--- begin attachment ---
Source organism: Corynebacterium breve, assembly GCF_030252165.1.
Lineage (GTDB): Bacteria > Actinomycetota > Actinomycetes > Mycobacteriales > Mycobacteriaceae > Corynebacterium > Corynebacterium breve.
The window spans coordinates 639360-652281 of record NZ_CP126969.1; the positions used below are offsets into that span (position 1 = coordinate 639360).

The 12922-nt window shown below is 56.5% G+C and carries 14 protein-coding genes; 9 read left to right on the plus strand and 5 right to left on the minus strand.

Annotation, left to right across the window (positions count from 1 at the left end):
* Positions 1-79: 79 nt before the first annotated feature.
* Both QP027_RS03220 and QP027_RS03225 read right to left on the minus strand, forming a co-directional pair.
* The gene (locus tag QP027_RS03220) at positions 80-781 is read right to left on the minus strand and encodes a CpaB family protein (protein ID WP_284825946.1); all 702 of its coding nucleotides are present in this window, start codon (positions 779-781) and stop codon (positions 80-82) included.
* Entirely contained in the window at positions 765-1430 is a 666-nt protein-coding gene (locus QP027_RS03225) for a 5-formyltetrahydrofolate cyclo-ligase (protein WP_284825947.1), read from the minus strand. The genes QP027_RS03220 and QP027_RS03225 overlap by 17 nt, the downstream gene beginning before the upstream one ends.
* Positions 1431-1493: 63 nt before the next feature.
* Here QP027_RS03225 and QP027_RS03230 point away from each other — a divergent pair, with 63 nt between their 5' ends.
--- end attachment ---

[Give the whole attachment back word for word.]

Source organism: Corynebacterium breve, assembly GCF_030252165.1.
Lineage (GTDB): Bacteria > Actinomycetota > Actinomycetes > Mycobacteriales > Mycobacteriaceae > Corynebacterium > Corynebacterium breve.
The window spans coordinates 639360-652281 of record NZ_CP126969.1; the positions used below are offsets into that span (position 1 = coordinate 639360).

The 12922-nt window shown below is 56.5% G+C and carries 14 protein-coding genes; 9 read left to right on the plus strand and 5 right to left on the minus strand.

Annotation, left to right across the window (positions count from 1 at the left end):
* Positions 1-79: 79 nt before the first annotated feature.
* Both QP027_RS03220 and QP027_RS03225 read right to left on the minus strand, forming a co-directional pair.
* The gene (locus tag QP027_RS03220) at positions 80-781 is read right to left on the minus strand and encodes a CpaB family protein (protein ID WP_284825946.1); all 702 of its coding nucleotides are present in this window, start codon (positions 779-781) and stop codon (positions 80-82) included.
* Entirely contained in the window at positions 765-1430 is a 666-nt protein-coding gene (locus QP027_RS03225) for a 5-formyltetrahydrofolate cyclo-ligase (protein WP_284825947.1), read from the minus strand. The genes QP027_RS03220 and QP027_RS03225 overlap by 17 nt, the downstream gene beginning before the upstream one ends.
* Positions 1431-1493: 63 nt before the next feature.
* Here QP027_RS03225 and QP027_RS03230 point away from each other — a divergent pair, with 63 nt between their 5' ends.